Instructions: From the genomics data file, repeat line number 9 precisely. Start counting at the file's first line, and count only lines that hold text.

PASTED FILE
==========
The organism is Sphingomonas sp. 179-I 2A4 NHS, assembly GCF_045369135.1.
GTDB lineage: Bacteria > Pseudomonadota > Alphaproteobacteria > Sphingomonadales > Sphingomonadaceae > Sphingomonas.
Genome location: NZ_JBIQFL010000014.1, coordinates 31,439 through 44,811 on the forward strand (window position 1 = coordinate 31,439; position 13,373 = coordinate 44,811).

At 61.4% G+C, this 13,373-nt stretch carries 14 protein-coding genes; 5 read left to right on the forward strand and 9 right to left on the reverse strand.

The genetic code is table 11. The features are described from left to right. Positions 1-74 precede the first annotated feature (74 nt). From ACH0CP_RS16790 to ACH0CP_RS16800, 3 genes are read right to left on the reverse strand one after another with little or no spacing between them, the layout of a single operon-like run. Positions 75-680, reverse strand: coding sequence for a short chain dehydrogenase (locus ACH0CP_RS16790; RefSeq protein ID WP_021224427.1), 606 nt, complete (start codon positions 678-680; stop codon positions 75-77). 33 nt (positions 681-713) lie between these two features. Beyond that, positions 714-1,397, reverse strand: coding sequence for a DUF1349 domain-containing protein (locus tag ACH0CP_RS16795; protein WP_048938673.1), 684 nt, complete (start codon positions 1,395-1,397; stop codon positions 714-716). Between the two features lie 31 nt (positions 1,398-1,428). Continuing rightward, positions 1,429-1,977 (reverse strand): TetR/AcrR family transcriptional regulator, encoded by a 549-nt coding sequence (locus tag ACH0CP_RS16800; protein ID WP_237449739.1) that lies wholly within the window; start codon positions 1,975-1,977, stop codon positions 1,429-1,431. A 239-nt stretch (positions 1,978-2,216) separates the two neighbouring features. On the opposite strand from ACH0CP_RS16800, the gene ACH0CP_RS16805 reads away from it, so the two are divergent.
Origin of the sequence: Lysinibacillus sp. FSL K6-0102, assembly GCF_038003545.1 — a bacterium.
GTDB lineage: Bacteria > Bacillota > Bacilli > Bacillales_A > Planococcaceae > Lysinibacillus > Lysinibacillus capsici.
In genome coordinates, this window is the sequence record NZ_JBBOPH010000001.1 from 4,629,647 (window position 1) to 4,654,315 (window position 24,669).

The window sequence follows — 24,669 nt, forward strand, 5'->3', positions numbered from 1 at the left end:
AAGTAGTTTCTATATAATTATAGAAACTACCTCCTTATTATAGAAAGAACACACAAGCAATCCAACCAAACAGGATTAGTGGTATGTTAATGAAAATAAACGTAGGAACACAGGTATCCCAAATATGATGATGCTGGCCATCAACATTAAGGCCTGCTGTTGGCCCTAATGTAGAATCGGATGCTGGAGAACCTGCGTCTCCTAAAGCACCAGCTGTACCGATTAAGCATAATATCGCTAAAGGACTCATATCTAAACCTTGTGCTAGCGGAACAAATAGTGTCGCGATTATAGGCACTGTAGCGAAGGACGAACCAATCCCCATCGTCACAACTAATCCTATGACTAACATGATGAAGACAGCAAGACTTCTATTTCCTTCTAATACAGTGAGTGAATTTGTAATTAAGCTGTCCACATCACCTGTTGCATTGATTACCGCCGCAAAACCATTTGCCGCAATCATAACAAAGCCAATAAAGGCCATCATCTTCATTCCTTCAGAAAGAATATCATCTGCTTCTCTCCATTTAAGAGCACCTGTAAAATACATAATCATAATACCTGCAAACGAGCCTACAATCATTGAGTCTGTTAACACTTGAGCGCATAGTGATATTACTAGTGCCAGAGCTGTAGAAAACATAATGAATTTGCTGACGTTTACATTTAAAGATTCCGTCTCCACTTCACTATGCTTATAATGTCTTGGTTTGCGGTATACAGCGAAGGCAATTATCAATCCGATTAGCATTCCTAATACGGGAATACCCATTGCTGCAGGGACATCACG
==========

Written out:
The window sequence follows — 24,669 nt, forward strand, 5'->3', positions numbered from 1 at the left end: